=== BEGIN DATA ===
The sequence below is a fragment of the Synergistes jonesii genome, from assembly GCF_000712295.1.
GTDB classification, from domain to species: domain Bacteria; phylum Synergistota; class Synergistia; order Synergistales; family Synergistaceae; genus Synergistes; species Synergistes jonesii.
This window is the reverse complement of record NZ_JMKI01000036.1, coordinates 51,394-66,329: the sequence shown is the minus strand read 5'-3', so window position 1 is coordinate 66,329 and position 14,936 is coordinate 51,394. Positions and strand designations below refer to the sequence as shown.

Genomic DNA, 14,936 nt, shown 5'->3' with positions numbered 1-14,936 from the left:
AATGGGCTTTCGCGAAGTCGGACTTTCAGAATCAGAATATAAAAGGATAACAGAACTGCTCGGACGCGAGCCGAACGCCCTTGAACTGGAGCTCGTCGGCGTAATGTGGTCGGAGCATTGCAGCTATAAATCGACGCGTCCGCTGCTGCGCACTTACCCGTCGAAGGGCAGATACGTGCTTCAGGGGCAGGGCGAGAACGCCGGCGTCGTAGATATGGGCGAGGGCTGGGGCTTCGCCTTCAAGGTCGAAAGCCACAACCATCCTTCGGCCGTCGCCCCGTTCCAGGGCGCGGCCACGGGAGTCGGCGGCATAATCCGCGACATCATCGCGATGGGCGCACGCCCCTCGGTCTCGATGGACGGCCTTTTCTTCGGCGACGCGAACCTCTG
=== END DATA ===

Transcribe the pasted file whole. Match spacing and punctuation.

The sequence below is a fragment of the Synergistes jonesii genome, from assembly GCF_000712295.1.
GTDB classification, from domain to species: domain Bacteria; phylum Synergistota; class Synergistia; order Synergistales; family Synergistaceae; genus Synergistes; species Synergistes jonesii.
This window is the reverse complement of record NZ_JMKI01000036.1, coordinates 51,394-66,329: the sequence shown is the minus strand read 5'-3', so window position 1 is coordinate 66,329 and position 14,936 is coordinate 51,394. Positions and strand designations below refer to the sequence as shown.

Genomic DNA, 14,936 nt, shown 5'->3' with positions numbered 1-14,936 from the left:
AATGGGCTTTCGCGAAGTCGGACTTTCAGAATCAGAATATAAAAGGATAACAGAACTGCTCGGACGCGAGCCGAACGCCCTTGAACTGGAGCTCGTCGGCGTAATGTGGTCGGAGCATTGCAGCTATAAATCGACGCGTCCGCTGCTGCGCACTTACCCGTCGAAGGGCAGATACGTGCTTCAGGGGCAGGGCGAGAACGCCGGCGTCGTAGATATGGGCGAGGGCTGGGGCTTCGCCTTCAAGGTCGAAAGCCACAACCATCCTTCGGCCGTCGCCCCGTTCCAGGGCGCGGCCACGGGAGTCGGCGGCATAATCCGCGACATCATCGCGATGGGCGCACGCCCCTCGGTCTCGATGGACGGCCTTTTCTTCGGCGACGCGAACCTCTG